If you have been using drugs or alcohol for an extended period of time – and you make the brave decision to get sober – you should expect to experience frequent (and random) cravings for awhile. This is completely normal.
Many people make the mistake of believing that once they leave an addiction treatment program, they have been cured. They view cravings as a sign of weakness. They believe there must be something wrong if they are having them. This is simply not true.
Cravings are part of the recovery process. Everybody has them at first. There is no way around them. They are going to happen. And when they do, you need to remain firm in your commitment to stay sober.
Drugs and alcohol have a very profound effect on neurobiology. Cravings are the brain’s physiological response to the absence of the addictive substances it once relied on to function. In simple terms, they are the brain’s way of protesting loudly to early sobriety.
It takes several months for the brain’s reward circuitry to return to a place of normalcy after heavy, prolonged drug or alcohol use. In the meantime, the brain will send signals that it wants the chemically induced high it was dependent on for so long – the one you are no longer giving it.
Cravings are kind of like the brain throwing a temper tantrum and saying, “Gimme! Gimme! Gimme!” You might experience very uncomfortable physical manifestations of this temper tantrum; including sweats, chills, anxiety, depression, or other symptoms. You will also experience obsessive and compulsive thoughts about your drug of choice. Your mind will try to manufacture reasons why it will be a good idea to drink alcohol or take drugs.
Although they can be quite intense and downright uncomfortable, you can successfully navigate cravings without giving in. You have to be stronger than the lies your brain tells you about getting high or drunk. You CAN do it. It is a skill that can be developed with commitment and action.
Having a relapse prevention plan in place greatly increases your chances of ongoing sobriety. This should include activities you can engage in when you are experiencing cravings.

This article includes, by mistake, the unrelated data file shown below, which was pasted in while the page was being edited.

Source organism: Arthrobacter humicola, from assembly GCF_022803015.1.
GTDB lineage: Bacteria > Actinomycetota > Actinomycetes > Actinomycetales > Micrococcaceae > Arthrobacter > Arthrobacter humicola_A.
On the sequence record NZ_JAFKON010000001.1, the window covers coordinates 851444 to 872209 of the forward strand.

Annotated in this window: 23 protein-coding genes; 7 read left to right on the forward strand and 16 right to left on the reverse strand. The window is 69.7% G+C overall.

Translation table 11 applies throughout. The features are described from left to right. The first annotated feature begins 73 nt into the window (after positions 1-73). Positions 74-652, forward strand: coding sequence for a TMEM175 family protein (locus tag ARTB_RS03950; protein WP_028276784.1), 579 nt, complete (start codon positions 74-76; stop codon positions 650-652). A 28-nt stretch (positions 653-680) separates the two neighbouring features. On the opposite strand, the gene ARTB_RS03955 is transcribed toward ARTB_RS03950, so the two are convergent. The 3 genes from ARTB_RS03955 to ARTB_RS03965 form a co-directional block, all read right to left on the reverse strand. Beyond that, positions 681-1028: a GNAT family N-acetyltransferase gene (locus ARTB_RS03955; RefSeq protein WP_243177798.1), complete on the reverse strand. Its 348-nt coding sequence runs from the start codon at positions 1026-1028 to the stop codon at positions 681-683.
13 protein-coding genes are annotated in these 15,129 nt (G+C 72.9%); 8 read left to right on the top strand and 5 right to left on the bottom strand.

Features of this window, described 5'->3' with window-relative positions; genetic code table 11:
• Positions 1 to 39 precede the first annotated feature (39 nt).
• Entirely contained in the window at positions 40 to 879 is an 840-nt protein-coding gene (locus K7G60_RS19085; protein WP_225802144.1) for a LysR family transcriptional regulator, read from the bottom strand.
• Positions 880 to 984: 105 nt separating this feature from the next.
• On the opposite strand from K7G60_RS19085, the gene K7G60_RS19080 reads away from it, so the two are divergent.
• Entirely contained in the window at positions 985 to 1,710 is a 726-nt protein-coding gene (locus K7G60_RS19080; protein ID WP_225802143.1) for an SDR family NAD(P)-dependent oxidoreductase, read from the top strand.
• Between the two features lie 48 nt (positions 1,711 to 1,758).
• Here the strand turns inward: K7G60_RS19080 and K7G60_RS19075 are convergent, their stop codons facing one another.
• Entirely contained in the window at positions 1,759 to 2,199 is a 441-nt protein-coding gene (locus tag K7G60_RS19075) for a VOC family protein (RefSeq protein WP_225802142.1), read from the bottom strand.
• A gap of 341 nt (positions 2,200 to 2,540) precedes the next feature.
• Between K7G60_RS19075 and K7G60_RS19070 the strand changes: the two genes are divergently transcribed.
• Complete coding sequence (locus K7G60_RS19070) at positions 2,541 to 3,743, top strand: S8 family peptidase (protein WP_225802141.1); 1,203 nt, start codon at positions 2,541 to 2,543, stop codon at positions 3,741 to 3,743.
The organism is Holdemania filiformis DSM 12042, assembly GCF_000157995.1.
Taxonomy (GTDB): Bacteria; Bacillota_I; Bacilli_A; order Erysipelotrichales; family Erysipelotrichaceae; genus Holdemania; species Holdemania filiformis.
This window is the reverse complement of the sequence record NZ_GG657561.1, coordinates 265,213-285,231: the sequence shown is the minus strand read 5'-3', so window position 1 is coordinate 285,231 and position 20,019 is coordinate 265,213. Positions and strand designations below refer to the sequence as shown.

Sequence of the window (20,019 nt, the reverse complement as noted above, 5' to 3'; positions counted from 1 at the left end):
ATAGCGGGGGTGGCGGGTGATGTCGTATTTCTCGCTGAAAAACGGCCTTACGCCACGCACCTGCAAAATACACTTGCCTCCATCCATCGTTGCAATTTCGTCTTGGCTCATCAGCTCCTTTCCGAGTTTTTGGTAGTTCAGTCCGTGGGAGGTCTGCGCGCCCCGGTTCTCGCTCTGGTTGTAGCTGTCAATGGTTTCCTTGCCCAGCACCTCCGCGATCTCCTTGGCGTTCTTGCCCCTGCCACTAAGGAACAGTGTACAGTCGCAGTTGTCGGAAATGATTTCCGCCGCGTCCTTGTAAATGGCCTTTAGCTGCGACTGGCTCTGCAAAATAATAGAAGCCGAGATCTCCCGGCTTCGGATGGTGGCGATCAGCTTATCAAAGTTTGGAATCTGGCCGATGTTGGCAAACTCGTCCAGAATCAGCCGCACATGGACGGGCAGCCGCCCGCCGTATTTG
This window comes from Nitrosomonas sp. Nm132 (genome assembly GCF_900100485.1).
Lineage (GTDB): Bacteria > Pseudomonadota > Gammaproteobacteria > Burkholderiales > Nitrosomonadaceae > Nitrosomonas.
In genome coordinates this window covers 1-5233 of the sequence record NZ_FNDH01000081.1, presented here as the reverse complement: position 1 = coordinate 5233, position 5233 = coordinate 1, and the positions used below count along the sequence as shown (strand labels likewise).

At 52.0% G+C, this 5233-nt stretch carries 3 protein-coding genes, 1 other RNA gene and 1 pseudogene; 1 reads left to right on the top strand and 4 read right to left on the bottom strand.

Here are five suggestions to get you started:
#1 Go For a Walk
Taking a brisk 20-minute walk is a great way to cope with cravings when they hit. Moderate exercise releases feel-good chemicals (like Serotonin and Dopamine) in the brain, which help to calm feelings of anxiety and elevate mood. Walking is also a great distraction.
You don’t have to go to a park or wear fancy workout gear to experience the immediate benefits of walking. You can just walk out your front door and head in any direction. Walk for ten minutes and turn around and come home. Chances are, the craving will pass by the time you get back to the house.
#2 Call a Friend in Recovery
You don’t have to cope with cravings alone. Recovery is a “we thing,” not a “me thing!” Call someone who is living a sober lifestyle. Be open and talk with them about what is going on with you. It definitely helps ease uncomfortable feelings when you connect with someone who can relate to what you are going through.
If you are feeling particularly triggered, ask your recovery friend if they can meet you somewhere for coffee or a bite to eat. It will get you out of the house and in the company of someone who can help you stay sober until the craving passes.
#3 Attend a 12-Step Meeting
If you are working a 12-Step recovery program, going to a meeting is an awesome idea when it comes to dealing with cravings. Be sure and share openly in the meeting about what you are experiencing and ask others for solutions.
Everyone who enjoys a life of recovery once battled (and overcame) cravings for drugs or alcohol. They can share their experience, strength and hope with you to teach you how to can stay sober in the face of uncomfortable cravings.
Meditation is another effective way to overcome cravings. Many people are intimidated by meditation because they don’t like the idea of sitting alone quietly with the chattering of their own mind. Not to worry.
There are hundreds of guided meditations on YouTube that allow you to listen to someone else’s voice. This will distract you from the craving and allow you to transcend it. Plus, you will feel grounded, calm, and spiritually connected once the guided meditation is over.
Cravings and withdrawal symptoms are at their peak during detox. Generally, they get much less intense as time passes.
Before long, most sober people report that they no longer experience cravings at all – only fleeting thoughts about drug and alcohol use. However; in early recovery, cravings can strike at any time. You should be prepared for their occurrence.
The most important thing to remember about cravings is that they do pass – and usually relatively quickly. Sure, they are going to feel intense and uncomfortable. In fact, it may even feel like you are going to die if you don’t have the alcohol or drugs your body is craving. But, we promise you this: you WILL NOT die!
Cravings are temporary. But, getting high or drunk can have permanent consequences. You could overdose, end up in jail, or experience any number of negative outcomes if you decide to give in. Make the commitment now to stay sober NO MATTER WHAT! You will be glad you did.
If you or a loved one needs help getting sober, Experience Recovery can help. Our admissions line is open 24/7.